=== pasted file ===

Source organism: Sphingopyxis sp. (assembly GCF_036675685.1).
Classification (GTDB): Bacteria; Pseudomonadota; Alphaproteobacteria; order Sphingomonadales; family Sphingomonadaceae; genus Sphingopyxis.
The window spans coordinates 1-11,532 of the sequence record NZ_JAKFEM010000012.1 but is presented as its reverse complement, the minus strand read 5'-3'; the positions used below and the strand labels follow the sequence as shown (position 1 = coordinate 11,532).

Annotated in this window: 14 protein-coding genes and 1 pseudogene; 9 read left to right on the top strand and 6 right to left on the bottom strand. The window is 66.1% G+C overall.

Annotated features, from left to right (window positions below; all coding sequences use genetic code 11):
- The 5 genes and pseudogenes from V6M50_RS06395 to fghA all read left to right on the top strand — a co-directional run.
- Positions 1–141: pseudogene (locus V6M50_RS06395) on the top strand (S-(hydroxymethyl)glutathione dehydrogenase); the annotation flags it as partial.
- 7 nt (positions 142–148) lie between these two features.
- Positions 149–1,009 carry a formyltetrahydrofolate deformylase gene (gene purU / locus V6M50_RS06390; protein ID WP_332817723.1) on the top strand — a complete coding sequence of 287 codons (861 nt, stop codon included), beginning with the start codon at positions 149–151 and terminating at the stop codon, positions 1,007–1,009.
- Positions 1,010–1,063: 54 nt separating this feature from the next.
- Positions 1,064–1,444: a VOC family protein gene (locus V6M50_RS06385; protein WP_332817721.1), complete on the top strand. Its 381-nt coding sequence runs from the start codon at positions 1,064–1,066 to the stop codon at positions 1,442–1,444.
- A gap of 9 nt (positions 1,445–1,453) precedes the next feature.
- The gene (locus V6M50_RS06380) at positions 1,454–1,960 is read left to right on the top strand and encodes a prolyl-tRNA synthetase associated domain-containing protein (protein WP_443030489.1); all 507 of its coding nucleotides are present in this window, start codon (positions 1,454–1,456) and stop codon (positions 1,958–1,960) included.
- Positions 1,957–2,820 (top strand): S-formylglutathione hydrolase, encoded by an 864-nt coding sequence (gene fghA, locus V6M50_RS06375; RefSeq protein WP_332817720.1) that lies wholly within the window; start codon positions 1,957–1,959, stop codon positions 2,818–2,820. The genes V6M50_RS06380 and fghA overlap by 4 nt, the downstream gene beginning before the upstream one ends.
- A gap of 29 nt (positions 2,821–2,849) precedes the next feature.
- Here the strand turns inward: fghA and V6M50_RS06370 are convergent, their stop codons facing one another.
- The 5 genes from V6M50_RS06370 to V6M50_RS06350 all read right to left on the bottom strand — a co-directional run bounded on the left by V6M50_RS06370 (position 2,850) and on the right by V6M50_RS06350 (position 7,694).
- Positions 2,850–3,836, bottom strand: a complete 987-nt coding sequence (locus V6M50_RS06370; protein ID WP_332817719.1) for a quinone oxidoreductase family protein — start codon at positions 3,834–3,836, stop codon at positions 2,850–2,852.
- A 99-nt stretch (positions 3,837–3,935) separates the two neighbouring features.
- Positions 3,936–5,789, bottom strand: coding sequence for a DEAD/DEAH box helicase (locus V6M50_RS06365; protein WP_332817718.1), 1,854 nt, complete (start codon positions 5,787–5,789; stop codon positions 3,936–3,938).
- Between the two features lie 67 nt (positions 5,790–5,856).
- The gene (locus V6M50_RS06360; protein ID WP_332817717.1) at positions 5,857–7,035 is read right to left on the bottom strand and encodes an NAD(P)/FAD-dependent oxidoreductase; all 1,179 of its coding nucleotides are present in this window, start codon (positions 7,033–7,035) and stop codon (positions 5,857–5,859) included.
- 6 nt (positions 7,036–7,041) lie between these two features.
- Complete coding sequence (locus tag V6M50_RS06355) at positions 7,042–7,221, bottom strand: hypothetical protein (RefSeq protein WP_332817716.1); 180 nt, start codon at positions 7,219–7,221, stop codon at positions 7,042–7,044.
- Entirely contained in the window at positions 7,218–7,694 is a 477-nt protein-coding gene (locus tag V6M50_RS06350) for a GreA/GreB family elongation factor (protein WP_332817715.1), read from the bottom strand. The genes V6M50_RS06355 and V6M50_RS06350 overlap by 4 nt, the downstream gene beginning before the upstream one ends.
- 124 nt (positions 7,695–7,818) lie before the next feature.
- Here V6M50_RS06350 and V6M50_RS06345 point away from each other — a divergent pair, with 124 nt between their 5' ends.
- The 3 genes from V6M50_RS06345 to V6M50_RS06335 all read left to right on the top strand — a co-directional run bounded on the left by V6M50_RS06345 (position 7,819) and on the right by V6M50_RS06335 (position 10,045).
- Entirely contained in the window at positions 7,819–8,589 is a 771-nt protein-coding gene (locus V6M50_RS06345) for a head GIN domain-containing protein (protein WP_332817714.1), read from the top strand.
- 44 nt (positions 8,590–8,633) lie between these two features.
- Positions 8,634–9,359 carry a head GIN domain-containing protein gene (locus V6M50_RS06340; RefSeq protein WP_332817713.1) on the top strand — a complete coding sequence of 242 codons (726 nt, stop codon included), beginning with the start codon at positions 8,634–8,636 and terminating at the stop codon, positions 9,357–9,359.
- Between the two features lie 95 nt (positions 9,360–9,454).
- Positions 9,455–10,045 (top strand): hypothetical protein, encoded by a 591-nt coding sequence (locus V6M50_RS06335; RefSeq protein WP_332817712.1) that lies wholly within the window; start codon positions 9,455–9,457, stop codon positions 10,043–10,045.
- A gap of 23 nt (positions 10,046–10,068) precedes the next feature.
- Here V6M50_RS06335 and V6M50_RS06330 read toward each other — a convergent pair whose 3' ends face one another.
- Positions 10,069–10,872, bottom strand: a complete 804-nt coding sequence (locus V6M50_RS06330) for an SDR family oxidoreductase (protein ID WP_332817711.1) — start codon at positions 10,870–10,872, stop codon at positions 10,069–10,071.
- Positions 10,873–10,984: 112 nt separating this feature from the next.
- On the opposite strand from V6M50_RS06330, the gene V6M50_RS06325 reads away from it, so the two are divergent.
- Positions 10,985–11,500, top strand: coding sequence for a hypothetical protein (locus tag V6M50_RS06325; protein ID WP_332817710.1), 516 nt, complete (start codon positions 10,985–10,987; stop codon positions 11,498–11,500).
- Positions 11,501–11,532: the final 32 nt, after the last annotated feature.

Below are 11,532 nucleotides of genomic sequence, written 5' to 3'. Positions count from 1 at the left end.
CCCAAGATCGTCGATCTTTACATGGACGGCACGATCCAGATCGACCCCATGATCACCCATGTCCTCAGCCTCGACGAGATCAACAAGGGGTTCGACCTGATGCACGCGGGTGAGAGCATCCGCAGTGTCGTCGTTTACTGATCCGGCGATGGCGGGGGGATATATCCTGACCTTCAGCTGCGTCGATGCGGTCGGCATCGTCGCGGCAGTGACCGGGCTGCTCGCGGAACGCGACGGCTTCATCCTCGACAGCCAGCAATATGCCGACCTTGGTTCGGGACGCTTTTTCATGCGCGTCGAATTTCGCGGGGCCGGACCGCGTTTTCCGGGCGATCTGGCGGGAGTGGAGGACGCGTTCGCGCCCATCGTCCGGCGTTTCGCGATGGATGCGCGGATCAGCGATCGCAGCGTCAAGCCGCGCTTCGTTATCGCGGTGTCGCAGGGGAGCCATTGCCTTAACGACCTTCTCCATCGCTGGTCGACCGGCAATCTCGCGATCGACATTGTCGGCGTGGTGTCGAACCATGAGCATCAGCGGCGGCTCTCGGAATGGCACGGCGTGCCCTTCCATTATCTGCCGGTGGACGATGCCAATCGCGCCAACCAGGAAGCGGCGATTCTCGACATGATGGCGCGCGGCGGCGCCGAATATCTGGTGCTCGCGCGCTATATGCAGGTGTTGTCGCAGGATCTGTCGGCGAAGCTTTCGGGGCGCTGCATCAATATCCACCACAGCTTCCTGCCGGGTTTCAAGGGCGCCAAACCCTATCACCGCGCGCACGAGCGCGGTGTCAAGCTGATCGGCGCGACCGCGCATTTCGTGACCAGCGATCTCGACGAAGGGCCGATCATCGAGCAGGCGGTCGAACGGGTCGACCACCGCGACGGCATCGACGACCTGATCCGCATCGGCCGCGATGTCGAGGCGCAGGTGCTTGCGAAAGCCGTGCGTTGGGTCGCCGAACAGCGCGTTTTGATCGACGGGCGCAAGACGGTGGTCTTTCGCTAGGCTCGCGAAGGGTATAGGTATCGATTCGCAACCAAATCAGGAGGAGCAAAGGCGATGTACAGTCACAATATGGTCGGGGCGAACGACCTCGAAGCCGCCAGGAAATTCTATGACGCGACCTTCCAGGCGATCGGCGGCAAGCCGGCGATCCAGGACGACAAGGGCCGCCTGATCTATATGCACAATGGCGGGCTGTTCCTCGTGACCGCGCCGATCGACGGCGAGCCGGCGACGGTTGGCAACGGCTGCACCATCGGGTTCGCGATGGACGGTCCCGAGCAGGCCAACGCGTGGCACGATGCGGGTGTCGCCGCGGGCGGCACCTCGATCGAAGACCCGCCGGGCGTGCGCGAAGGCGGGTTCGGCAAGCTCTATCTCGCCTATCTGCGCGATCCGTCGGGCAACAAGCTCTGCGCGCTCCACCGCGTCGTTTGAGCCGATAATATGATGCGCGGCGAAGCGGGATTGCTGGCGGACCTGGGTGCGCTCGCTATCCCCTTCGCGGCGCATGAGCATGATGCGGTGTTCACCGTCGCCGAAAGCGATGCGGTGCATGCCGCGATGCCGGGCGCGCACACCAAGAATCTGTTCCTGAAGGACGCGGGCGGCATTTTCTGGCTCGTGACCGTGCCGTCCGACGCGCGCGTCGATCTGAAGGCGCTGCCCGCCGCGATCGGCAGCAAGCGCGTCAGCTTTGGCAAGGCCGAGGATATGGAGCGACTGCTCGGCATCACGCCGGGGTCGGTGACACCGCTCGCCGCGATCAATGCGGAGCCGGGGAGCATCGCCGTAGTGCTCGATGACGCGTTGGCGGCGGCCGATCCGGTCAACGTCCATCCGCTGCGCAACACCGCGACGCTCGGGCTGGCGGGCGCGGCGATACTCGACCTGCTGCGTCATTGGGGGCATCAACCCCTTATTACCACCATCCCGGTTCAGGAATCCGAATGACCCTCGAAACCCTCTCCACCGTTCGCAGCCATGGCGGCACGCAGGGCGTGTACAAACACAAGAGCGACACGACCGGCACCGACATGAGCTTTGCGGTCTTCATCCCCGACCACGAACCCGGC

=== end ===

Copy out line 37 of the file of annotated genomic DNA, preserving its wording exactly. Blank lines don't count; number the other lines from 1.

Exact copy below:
- Positions 10,873–10,984: 112 nt separating this feature from the next.